2. Add the tomatoes, and stir to mix. Bring just to a boil, then reduce the heat to low. Simmer, stirring once every few minutes, until the sauce reaches the desired texture. First the chunks of onion and tomato will break down, making a smooth and thin sauce (stirring more often, while not necessary, will help to accelerate this process). Then the water will boil off, thickening the sauce. If you want it absolutely smooth, then puree the sauce for 30 seconds in a blender before serving (but be extra careful with hot foods in a blender! Process it in batches so that the blender is never more than half-full).
3. Season to taste and serve.
Tips and suggestions:
- Everything you typically do to make a sauce you can also do here. If you want to make it a meat sauce, then brown some meat in the pan first (before sauteing the vegetables), set the meat side, and then add it back in after the tomatoes have begun to cook. Try different combinations of aromatic vegetables. Add 1/4 cup of white or red wine between the aromatic vegetables and the tomatoes (let the wine boil off about half its volume before adding the tomatoes).
- Throw in some herbs. For Italian-style dishes: oregano, thyme, basil, parsley, and tarragon are all good options to try, either alone or in a combination that you like. Herbs are sensitive to heat and tend to lose their distinctive flavor as they cook and blend in with the other ingredients, so don’t add them before the tomatoes and add them very late in the cooking process if you want to be able to pick out their flavors in the final result.
- Throw in some spices. Tomato sauces are common in many cuisines that tend to favor spices over herbs, including Indian, Spanish, Mexican and many South American cultures. Red pepper, chili pepper, cumin, and smoked paprika are all interesting starting places for experimenting with spices in tomato sauce. If you’re nervous about finding the right combinations in the right proportions, you can pick up a jar of “taco seasoning mix” or “garam masala” (a blend of Indian spices) at the grocery store as starting places or shortcuts. Spices benefit from intense heat that allows them to “bloom,” so try adding spices to the pan just as the aromatic vegetables are almost done softening, and allow them to cook for 30-60 seconds before adding in the tomatoes.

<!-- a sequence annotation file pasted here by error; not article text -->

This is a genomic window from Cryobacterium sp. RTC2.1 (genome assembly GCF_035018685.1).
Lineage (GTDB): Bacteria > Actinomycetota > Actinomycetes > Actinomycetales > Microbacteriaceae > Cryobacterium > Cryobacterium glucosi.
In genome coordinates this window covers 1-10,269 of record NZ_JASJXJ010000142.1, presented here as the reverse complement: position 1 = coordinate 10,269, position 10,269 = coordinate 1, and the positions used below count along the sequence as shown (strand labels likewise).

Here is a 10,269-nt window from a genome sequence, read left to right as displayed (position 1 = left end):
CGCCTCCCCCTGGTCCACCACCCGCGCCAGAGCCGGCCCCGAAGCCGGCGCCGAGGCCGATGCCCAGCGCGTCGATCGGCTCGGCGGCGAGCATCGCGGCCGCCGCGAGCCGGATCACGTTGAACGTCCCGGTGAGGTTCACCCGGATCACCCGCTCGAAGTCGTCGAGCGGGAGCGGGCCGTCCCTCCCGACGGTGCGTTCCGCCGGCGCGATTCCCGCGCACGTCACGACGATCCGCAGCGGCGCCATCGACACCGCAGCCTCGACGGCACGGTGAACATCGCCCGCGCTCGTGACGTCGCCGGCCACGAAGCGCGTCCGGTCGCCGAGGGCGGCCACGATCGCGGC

- Stir in a bit of grated parmesan cheese (around a tablespoon for the recipe above) right at the end. It adds some more tanginess and a bit of saltiness. If you plan to do this, you might want to go easy on adding salt before this so that the end-product isn’t too salty.
- Throw in 1-2 cups of coarsely-chopped vegetables (3/4-inch cubes) about five minutes before the sauce is done. Broccoli, zucchini, carrots, and bell pepper are all great options. The vegetables will soften a bit but won’t disintegrate into the sauce. This is a great, healthy vegetarian pasta sauce option and a wonderful way to get more veggies into your diet.
- If you really enjoy the “cooked” flavor of tomatoes in your sauce, then turn the heat down to simmer, cover the pot, and let it slow-cook for an hour or more. Check it from time to time, adding more water if necessary so that it doesn’t dry out and burn (though covering it will slow the process of water boiling off).